Transformed by Burntside Islands SNA

By Bill Teftt. Photography by Ruthanne Fenske, Amb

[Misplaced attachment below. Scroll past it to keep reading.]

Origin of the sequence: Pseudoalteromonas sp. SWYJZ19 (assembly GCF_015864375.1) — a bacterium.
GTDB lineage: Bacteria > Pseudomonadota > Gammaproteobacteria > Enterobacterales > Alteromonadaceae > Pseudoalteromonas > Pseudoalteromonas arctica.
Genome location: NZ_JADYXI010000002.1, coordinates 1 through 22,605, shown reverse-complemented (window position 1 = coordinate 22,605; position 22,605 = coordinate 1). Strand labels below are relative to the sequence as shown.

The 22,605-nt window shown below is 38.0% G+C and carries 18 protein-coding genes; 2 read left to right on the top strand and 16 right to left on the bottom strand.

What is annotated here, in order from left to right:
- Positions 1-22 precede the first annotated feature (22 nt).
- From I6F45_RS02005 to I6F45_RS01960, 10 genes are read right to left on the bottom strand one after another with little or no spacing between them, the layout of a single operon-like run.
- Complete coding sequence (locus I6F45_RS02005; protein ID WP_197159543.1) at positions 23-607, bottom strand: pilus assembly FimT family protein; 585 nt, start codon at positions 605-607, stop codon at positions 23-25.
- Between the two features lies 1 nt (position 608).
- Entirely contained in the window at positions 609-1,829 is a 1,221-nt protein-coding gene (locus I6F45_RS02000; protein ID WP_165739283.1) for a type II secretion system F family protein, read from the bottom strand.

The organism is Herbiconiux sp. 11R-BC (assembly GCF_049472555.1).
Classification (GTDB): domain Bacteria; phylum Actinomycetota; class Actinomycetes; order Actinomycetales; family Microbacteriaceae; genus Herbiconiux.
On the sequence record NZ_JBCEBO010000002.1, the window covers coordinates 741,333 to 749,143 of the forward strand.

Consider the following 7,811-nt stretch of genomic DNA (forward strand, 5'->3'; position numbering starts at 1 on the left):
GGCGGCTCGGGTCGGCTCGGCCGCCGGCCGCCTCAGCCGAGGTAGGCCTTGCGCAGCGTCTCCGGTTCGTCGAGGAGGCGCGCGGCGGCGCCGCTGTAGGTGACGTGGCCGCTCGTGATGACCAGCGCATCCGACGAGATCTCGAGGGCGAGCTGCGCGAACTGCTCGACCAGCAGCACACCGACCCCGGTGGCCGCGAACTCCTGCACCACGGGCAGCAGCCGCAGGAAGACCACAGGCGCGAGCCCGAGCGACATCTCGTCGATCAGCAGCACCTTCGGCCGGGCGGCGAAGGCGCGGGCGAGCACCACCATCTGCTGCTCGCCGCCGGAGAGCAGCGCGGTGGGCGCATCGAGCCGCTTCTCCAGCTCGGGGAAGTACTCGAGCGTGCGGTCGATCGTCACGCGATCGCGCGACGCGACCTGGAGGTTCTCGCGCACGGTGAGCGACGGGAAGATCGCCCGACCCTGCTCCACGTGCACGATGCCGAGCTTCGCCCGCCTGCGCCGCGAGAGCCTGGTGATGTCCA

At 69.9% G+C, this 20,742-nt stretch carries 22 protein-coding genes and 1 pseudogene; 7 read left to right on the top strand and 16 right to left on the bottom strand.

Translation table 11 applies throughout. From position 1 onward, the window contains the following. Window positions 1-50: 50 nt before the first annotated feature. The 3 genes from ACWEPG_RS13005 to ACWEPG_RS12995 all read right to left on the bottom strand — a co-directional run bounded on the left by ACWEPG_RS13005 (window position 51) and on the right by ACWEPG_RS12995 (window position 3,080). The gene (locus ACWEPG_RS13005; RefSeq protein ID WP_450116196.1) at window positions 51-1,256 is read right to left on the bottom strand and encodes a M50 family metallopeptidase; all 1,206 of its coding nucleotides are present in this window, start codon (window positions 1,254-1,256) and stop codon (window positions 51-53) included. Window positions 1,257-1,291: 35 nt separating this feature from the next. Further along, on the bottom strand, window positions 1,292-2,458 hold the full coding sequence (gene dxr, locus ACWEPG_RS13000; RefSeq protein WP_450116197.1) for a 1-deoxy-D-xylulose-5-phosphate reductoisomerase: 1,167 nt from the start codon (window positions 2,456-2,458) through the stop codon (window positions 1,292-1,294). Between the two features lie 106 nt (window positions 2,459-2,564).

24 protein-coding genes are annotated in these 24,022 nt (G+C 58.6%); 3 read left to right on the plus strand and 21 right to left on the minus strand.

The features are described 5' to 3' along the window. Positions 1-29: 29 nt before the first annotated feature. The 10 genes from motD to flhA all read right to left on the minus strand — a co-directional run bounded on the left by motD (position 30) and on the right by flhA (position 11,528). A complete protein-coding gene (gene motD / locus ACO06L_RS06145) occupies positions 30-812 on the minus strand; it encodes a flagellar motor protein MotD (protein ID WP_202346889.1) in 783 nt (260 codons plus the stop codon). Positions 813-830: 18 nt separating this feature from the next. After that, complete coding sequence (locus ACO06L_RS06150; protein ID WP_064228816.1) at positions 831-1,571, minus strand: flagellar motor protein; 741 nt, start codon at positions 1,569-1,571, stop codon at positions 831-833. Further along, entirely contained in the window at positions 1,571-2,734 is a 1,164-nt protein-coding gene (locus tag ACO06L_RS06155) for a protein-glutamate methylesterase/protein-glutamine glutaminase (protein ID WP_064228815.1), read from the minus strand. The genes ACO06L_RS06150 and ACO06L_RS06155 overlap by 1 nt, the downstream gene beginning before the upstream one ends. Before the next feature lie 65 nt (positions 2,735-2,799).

The Burntside Islands Scientific and Natural Area (SNA) consists of land on four relatively small islands on one relatively large lake. A look at these islands from a map with names attached makes easy identification based on the location and shape of each among the array of islands at the southwestern end of the lake. <BR><BR>The Ely Field Naturalists conducted a recent field trip to the islands. How small islands and people are in relation to the broad expanse of Burntside Lake and the even larger Burntside Watershed. If these maps could come to life with 16 people cross-country skiing and snowshoeing and occasional snowmobilers passing them, they would seem so much smaller than ants.<BR><BR>The Burntside Islands SNA was established in 1991 with the signature of the Commissioner of Minnesota's Department of Natural Resources. <BR><BR>Pine Island and Snellman Island had previously become State land and would fall under the management oversight of the Division of Ecological Services. Reorganization has since established the Division of Ecological and Water Resources with local staff of Steve Wilson and AmberBeth VanNingen overseeing the SNAs of northeastern Minnesota. <BR><BR>Recently, Misty Island and part of another privately owned island have been placed in a conservation easement for addition to the Burntside Islands SNA.<BR><BR>Every small island appears large when you travel across the lake trying to convert your former map perspective into a snow and ice perspective. Familiarity and/or hand held GPS coordinates were shared among the participants. It seemed that those who lived the closest know the most about the name and story behind the islands in the area. <BR><BR>Most of the islands in this part of the lake are privately owned and several cabins verified an owner presence. Both Pine Island and Snellman Island boundaries are marked with SNA signs, but otherwise most all of the islands are forested with pines and look similar.<BR><BR>When a large person who seems small on a large lake approaches a small island that appears large up close, that person can seek out some small rocks or plants and then feel large again. That approach works at the SNA until you reach some of the 150 to 300 year old pines that grow on Pine Island. Those trees that stand out a bit above the others when seen from a distance are found to be 2 to 3 feet in diameter at the base. The large person is back to being small.<BR><BR>Snowshoeing and skiing enables the traveler to make these size transformations at a gradual speed. Some of the landowners of nearby islands told of the very large trees on their land. They have derived a firsthand appreciation for the ecology of these islands. But they shared in the transformative results from traveling, stopping, photographing, traveling, feeling light snowflakes, watching others reactions, sharing thoughts, climbing, looking up at an island, looking down at an island, seeing clouds open to blue sky. <BR><BR>What is known about this place? What questions could be answered by the group? When will a return trip be planned to locate, measure and age the oldest trees, to search for the alleged presence of hemlock trees, to determine what birds nest on the islands, to how much the lake's water level will rise this year, to learn more from each other, and to volunteer in helping care for this SNA.<BR><BR>There are many activities that are not allowed in SNAs which "preserve natural features and rare resources of exceptional scientific and educational value". Go to the webpage for Burntside Islands SNA at and you can see the description but it is a visit that transforms virtual impression into an appreciation of "exceptional." Prepare to visit by clinking on the link to "Visiting SNAs" and discover all that you can do and some can't dos. <BR><BR>At the Burntside website the plant list contains common trees and shrubs. A future trip could provide the opportunity to work on building a more complete list. The polypody ferns that were still green in midwinter on this trip, need to join the other ferns and plants of the islands on a representative list of the plant life of these northern islands. <BR><BR>The red crossbills heard on this trip can be combined with other birds that use these islands at various times. <BR><BR>There are so many small aspects that are wrapped up in these large/small island packages. Without a doubt the small date on the calendar will turn into another large/small event. Hope to see you there.<BR><BR> If you have questions, observations, reports or requests for this column, contact the Ely Field Naturalists at If you would like to join in the postings or get information about group events contact Bill Tefft by email at or phone at 235-8078. View more of Ken Hupila's pictures at <BR><BR>